Designers as political changemakers

What are the commonly stated wicked problems and what can we do about them?

A common denominator for the so-called wicked problems is that they all have complex connections to multiple sectors of human societies and they cannot be solved easily, if at all. Wicked problem can also be a problem whose complexity means that it has no determinable stopping point at all (Tonkinwise & Cameron 2015). Moreover, because of complex interdependencies, the effort to solve one aspect of a wicked problem may reveal or create other problems. A common feature is that there are different opinions among the stakeholders on the content of the wicked problem and how it should be addressed.

Examples of wicked problems include climate change, unemployment, healthcare, international drug trafficking, nuclear weapons, waste, social injustice, an also the most recent global threat, the COVID-19 pandemic. They are more difficult than just complex problems and thus require different approach.

To learn more about these interesting macro-level challenges, I participated online in the public defense of Mari Suoheimo`s Ph.D. dissertation entitled ““Approaching Wicked Problems in Service Design”, in which she examines the challenges that wicked problems pose to service design and proposes tools to fight them. The opponent, Professor Mikko Koria from Loughborough University, London, led the discussion with his insightful questions and remarks.

Sometimes you need to say the obvious aloud

We can change normal problem to be a wicked one. As a concrete example Mari Suoheimo mentioned the making of an envelope – it`s a normal problem until we decide to make an envelope without any environmental impact, then it becomes a wicked problem.

There is lots of talk of wicked problems, and also it is common to hear that at the end all problems are wicked, or that a solution exists to every wicked problem. This is not true. Instead, the tools that are used to solve normal problems, are sometimes used in trying to solve wicked problems. Obviously, this doesn`t work, and according to some contributors, too simple tools may even complicate the problem-solving processes if applied to wicked problems. If a solution is found to one part of the problem, it can have deep influence on other problems and their possible solutions. As Suoheimo stated: simple tools seek to find a solution, while complex tools seek to understand the problem.

The most essential contribution of Suoheimo`s Ph.D. research to the field of Service Design is to increase our understanding on how we should deal with macro-level problems and how service design can be used to tackle these big and complex problems. One of the most important findings is that service designers do have a role in combating wicked problems; they know how to facilitate the process, they do understand the importance of collaboration and they do have tools to tackle wicked problems. However, even though you would have appropriate tools, the process is never simple, nor easy, and it always requires the participation of several actors. As Professor Koria cited the dissertation “Addressing wicked problems can lead to painful processes”.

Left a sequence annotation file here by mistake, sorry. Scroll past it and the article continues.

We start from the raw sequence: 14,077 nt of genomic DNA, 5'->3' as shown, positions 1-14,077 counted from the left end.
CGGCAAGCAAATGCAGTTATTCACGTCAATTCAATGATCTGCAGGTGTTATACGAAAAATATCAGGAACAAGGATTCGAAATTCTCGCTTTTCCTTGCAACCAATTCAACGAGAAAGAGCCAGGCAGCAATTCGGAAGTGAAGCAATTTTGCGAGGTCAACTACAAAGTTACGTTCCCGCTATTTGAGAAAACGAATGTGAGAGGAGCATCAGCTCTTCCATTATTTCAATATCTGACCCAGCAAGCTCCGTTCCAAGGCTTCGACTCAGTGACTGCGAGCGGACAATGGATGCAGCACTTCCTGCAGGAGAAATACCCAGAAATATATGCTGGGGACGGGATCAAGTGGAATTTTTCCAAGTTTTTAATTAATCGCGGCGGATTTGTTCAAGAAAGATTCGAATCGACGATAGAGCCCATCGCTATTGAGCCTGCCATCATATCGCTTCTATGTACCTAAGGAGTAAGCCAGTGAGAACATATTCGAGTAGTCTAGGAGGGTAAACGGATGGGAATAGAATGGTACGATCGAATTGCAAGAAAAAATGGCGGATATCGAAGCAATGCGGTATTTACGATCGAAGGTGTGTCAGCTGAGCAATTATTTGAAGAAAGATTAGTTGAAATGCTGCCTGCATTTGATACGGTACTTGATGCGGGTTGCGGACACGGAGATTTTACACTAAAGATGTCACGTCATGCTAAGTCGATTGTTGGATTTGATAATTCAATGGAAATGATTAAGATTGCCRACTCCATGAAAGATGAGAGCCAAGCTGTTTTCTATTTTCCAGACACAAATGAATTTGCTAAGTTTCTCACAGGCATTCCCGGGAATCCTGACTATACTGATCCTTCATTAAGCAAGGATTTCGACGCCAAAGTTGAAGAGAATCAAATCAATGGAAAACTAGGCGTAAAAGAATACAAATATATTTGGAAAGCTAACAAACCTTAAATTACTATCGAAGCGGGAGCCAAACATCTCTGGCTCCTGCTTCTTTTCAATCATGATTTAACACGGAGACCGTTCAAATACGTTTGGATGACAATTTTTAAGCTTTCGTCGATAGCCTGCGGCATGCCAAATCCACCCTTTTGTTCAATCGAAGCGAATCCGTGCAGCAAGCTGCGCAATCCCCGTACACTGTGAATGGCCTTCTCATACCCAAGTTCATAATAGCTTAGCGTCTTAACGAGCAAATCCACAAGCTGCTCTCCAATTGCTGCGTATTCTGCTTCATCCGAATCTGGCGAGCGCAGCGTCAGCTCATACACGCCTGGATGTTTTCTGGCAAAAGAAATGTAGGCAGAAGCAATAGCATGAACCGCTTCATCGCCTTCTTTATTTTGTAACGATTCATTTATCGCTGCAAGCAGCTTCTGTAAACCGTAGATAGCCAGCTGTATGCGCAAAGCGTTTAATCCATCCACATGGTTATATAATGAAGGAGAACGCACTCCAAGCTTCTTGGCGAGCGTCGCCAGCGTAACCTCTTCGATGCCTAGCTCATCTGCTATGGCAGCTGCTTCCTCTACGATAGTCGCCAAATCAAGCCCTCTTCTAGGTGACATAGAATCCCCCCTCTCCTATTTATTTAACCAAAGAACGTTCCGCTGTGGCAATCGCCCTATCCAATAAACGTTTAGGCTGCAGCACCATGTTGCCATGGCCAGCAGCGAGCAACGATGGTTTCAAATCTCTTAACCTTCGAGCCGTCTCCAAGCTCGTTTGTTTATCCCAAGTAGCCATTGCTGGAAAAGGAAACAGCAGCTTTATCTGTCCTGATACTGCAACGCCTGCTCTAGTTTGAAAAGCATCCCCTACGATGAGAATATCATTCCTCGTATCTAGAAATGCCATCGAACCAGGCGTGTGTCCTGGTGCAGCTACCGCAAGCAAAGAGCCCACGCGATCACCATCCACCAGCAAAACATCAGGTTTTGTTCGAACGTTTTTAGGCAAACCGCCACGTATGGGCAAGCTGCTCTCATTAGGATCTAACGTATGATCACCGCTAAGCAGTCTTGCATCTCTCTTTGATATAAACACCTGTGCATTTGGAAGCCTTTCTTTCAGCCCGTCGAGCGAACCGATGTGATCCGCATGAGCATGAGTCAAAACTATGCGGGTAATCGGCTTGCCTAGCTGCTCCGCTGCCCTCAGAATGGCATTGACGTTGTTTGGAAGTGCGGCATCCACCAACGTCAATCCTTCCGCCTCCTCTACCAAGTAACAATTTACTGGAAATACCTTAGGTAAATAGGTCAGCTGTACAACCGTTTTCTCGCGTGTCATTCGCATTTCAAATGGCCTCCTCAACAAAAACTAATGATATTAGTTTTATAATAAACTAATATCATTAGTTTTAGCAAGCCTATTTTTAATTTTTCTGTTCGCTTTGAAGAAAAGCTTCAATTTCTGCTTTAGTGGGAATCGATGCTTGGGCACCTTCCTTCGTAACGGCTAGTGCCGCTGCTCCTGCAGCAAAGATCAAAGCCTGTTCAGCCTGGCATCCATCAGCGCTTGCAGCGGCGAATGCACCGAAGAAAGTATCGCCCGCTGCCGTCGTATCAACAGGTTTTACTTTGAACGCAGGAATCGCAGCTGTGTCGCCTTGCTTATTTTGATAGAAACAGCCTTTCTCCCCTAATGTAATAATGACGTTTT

Suoheimo`s most important concrete contribution is the Iceberg Model of Design Problems, that Suoheimo developed together with her colleagues. The model is an excellent visualization and helps service designers to understand the different levels of complexity and to choose the right approach and appropriate tools for each level. Besides service design, this model can be utilized in change design, social design and sustainable development design.

Stop project-thinking!

According to Suoheimo, it became evident during her study that wicked problems are always political. Complex social problems are entering more and more into the field of service design and topics require interdisciplinary approach more than before. Designers are good at zooming in and out of problems. It is not a coincidence that service design and collaboration are strong in Nordic countries where also democracy is highly valued and widely applied.

When trying to solve wicked problems, the role of the designer is to facilitate the collaboration and make sure that the problems are viewed holistically. Professor Koria challenged Suoheimo and asked her what does collaboration actually mean if it is not seeking to find a solution. According to Suoheimo it means doing together, as against doing from top to down. It`s about going against power structures. Designers can indeed be political changemakers.

Due to their nature, wicked problems should not be thought of as short-time projects. Wicked problems are often macro-level challenges and are influenced by political decision-making and regulated by national and international legislation. There should be a long-term commitment to solving wicked problems, and also long-term financing. The question is, how do we guarantee sufficient political and financial support to service design in their work with wicked problems?

As Professor Koria stated at the end: this thesis raises more questions than it answers, which is a positive (but hopefully not wicked) problem. What is does is that it definitely leaves room for more research and contributions from scientists and service designers.

-Laura Ekholm

References:

Mari Suoheimo 2020: ”Approaching Wicked Problems in Service Design”. Acta electronica Universitatis Lapponiensis 286, ISBN 978-952-337-223-8, ISSN 1796-6310, Lapin yliopisto, Rovaniemi 2020. http://urn.fi/URN:ISBN:978-952-337-223-8

Tonkinwise, Cameron 2015: “Design for Transitions – from and to what?”. Academia.edu. Retrieved 9 November 2017.

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